Liberated Guardian, November 25, 1970


Liberated Guardian, November 25, 1970


New Left


The National Guardian was a radical, left newsweekly published out of New York City from 1948-1992. The paper was established by James Aronson, Cedric Belfrage, who were committed activists for the Progressive Party and Henry Wallace presidential campaign, as well as John McManus and Josiah Gitt, both liberal newspaper men, though Gitt quickly dropped out. In addition to the Progressive Party, the newspaper also held ties with American communists and the labor movement. The Cold War took a toll on the newspaper, with the decline of the Progressive Party and the rise of McCarthyism in the U.S. During the post-WWII era, the newspaper focused coverage on opposition to the Cold War and militarism, support for emerging anti-colonial struggles around the world, defense of those targeted by McCarthyism, advocacy for the black freedom movement. The newspaper continued to hold a cozy relationship with the Communist Party U.S.A., though it did break with the group over some issues, particularly support for independent political action beyond party control. The 1960s-era brought a new period of political rancor within the editorial ranks of the newspaper. In the end, the periodical changed leadership and renamed itself The Guardian. The Guardian took an increasingly Maoist line, supporting armed struggles against colonialism. During this period, the newspaper attempted to forge ties with SDS and SNCC, writing that "The duty of a radical newspaper is to build a radical movement.” "We are movement people acting as journalists," the Guardian′s staff now proudly declared. The Liberated Guardian formed out of a workers strike at The Guardian newspaper in New York City in the Spring of 1970. The Liberated Guardian was notable for it strong stand in favor of armed struggle. An ideological and political split within the ranks of the Liberated Guardian staff led to the newspaper’s demise in late-1973. The original Guardian pressed on and took on a more hard-line Marxist-Leninist ideology in the late-1970s, eroding that newspaper’s reputation for investigative journalism. Readership and support for The Guardian declined through the 1980s and the paper ceased publication in 1992.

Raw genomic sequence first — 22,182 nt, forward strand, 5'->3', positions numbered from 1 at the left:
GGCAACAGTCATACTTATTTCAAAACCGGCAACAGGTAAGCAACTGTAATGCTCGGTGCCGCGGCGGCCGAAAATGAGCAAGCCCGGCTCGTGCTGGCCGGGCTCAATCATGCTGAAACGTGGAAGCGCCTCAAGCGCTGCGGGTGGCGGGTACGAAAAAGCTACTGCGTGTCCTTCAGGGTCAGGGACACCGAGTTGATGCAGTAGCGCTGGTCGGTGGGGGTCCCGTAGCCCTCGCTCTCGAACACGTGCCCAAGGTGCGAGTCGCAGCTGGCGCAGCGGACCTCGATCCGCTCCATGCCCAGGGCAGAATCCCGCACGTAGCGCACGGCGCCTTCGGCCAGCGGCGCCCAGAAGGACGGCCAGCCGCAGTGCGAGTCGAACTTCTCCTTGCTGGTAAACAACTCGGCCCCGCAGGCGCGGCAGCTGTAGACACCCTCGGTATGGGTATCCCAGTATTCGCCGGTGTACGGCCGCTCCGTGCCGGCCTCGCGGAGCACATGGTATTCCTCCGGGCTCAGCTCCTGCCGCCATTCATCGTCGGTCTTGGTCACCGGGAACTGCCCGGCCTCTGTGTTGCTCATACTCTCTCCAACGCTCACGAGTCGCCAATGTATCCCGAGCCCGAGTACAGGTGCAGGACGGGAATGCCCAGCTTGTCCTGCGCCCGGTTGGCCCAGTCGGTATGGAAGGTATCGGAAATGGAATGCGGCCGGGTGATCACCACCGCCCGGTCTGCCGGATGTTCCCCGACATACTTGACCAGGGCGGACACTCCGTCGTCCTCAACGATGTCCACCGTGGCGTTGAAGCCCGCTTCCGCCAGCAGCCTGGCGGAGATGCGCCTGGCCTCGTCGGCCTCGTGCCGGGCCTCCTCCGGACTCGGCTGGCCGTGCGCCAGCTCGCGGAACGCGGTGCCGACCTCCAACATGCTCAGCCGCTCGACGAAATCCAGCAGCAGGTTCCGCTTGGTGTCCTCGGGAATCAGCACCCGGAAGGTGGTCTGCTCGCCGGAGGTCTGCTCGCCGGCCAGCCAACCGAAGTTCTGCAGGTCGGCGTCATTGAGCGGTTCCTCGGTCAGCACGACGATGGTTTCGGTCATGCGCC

In this issue, articles focus on Malcolm X’s assassination; Black Panther Party; Timothy Leary and armed struggle; the privatization of imperial intervention; local short reports on revolutionary struggle in the U.S.; liberation struggle in Uruguay; draft counseling; the Seattle Liberation Front; the War Measures Act in Canada; Quebec independence movement; police repression in Canada; Palestinian liberation; lessons from the Jordan wars; the CIA in Israel; review of the film Finally Got the News, on the League of Revolutionary Black Workers; labor strike at Fiat in Italy; black workers in the auto industry; corporations that make antipersonnel munitions; report on peace talks in Paris; tenants rights; local briefs; indigenous people in Columbia and armed struggle; letters to the editor.


Liberated Guardian Worker's Collective


Roz Payne


Center for Digital Research in the Humanities, University of Nebraska-Lincoln


November 25, 1970


underground newspaper

Original Format




Liberated Guardian Worker's Collective, “Liberated Guardian, November 25, 1970,” Roz Payne Sixties Archive, accessed May 26, 2024,

Output Formats